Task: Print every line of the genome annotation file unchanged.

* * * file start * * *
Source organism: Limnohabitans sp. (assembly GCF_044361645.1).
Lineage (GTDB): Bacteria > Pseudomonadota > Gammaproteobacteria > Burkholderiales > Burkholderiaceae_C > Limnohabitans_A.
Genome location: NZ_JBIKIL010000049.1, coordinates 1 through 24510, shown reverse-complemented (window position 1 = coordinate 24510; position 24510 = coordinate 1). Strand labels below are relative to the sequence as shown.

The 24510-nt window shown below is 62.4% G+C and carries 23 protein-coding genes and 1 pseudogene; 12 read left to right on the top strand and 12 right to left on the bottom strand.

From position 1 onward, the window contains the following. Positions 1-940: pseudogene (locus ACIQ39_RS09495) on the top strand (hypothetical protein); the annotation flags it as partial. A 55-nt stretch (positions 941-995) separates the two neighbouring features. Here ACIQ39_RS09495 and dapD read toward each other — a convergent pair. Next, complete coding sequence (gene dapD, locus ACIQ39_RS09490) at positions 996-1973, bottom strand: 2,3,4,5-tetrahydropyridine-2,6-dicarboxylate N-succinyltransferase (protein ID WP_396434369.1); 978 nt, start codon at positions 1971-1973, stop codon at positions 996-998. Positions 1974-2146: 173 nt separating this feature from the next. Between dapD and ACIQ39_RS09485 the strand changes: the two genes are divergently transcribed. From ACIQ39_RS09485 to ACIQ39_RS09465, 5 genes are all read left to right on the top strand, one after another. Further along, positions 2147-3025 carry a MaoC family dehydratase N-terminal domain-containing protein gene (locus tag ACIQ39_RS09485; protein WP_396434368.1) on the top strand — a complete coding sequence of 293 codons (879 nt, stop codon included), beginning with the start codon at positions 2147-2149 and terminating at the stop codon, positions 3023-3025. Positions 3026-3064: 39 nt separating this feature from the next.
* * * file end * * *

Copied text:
Source organism: Limnohabitans sp. (assembly GCF_044361645.1).
Lineage (GTDB): Bacteria > Pseudomonadota > Gammaproteobacteria > Burkholderiales > Burkholderiaceae_C > Limnohabitans_A.
Genome location: NZ_JBIKIL010000049.1, coordinates 1 through 24510, shown reverse-complemented (window position 1 = coordinate 24510; position 24510 = coordinate 1). Strand labels below are relative to the sequence as shown.

The 24510-nt window shown below is 62.4% G+C and carries 23 protein-coding genes and 1 pseudogene; 12 read left to right on the top strand and 12 right to left on the bottom strand.

From position 1 onward, the window contains the following. Positions 1-940: pseudogene (locus ACIQ39_RS09495) on the top strand (hypothetical protein); the annotation flags it as partial. A 55-nt stretch (positions 941-995) separates the two neighbouring features. Here ACIQ39_RS09495 and dapD read toward each other — a convergent pair. Next, complete coding sequence (gene dapD, locus ACIQ39_RS09490) at positions 996-1973, bottom strand: 2,3,4,5-tetrahydropyridine-2,6-dicarboxylate N-succinyltransferase (protein ID WP_396434369.1); 978 nt, start codon at positions 1971-1973, stop codon at positions 996-998. Positions 1974-2146: 173 nt separating this feature from the next. Between dapD and ACIQ39_RS09485 the strand changes: the two genes are divergently transcribed. From ACIQ39_RS09485 to ACIQ39_RS09465, 5 genes are all read left to right on the top strand, one after another. Further along, positions 2147-3025 carry a MaoC family dehydratase N-terminal domain-containing protein gene (locus tag ACIQ39_RS09485; protein WP_396434368.1) on the top strand — a complete coding sequence of 293 codons (879 nt, stop codon included), beginning with the start codon at positions 2147-2149 and terminating at the stop codon, positions 3023-3025. Positions 3026-3064: 39 nt separating this feature from the next.